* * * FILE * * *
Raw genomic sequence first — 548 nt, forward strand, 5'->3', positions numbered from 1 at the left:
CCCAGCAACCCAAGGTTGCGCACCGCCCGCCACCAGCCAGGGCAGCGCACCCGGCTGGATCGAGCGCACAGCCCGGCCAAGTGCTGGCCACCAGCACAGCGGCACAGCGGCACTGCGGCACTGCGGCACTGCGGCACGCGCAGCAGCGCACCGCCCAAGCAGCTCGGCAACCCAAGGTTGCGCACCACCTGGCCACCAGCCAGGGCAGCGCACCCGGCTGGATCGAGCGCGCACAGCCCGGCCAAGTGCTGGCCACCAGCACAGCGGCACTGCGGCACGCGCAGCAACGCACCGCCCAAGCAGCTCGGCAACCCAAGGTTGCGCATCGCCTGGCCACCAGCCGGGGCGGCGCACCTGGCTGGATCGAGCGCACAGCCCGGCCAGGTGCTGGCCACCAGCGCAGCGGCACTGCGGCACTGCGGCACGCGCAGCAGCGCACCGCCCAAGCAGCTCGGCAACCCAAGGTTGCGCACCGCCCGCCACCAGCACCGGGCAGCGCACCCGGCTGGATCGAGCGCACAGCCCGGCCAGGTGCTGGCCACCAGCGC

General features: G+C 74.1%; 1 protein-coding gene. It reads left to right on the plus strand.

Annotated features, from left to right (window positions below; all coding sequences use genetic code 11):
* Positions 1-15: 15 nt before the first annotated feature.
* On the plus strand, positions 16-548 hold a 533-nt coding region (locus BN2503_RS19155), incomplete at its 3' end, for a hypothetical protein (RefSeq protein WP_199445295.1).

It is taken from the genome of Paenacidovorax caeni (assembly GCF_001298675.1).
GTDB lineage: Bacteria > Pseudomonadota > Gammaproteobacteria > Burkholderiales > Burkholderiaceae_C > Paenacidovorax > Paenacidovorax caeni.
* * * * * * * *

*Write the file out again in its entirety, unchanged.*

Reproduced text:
Raw genomic sequence first — 548 nt, forward strand, 5'->3', positions numbered from 1 at the left:
CCCAGCAACCCAAGGTTGCGCACCGCCCGCCACCAGCCAGGGCAGCGCACCCGGCTGGATCGAGCGCACAGCCCGGCCAAGTGCTGGCCACCAGCACAGCGGCACAGCGGCACTGCGGCACTGCGGCACTGCGGCACGCGCAGCAGCGCACCGCCCAAGCAGCTCGGCAACCCAAGGTTGCGCACCACCTGGCCACCAGCCAGGGCAGCGCACCCGGCTGGATCGAGCGCGCACAGCCCGGCCAAGTGCTGGCCACCAGCACAGCGGCACTGCGGCACGCGCAGCAACGCACCGCCCAAGCAGCTCGGCAACCCAAGGTTGCGCATCGCCTGGCCACCAGCCGGGGCGGCGCACCTGGCTGGATCGAGCGCACAGCCCGGCCAGGTGCTGGCCACCAGCGCAGCGGCACTGCGGCACTGCGGCACGCGCAGCAGCGCACCGCCCAAGCAGCTCGGCAACCCAAGGTTGCGCACCGCCCGCCACCAGCACCGGGCAGCGCACCCGGCTGGATCGAGCGCACAGCCCGGCCAGGTGCTGGCCACCAGCGC

General features: G+C 74.1%; 1 protein-coding gene. It reads left to right on the plus strand.

Annotated features, from left to right (window positions below; all coding sequences use genetic code 11):
* Positions 1-15: 15 nt before the first annotated feature.
* On the plus strand, positions 16-548 hold a 533-nt coding region (locus BN2503_RS19155), incomplete at its 3' end, for a hypothetical protein (RefSeq protein WP_199445295.1).

It is taken from the genome of Paenacidovorax caeni (assembly GCF_001298675.1).
GTDB lineage: Bacteria > Pseudomonadota > Gammaproteobacteria > Burkholderiales > Burkholderiaceae_C > Paenacidovorax > Paenacidovorax caeni.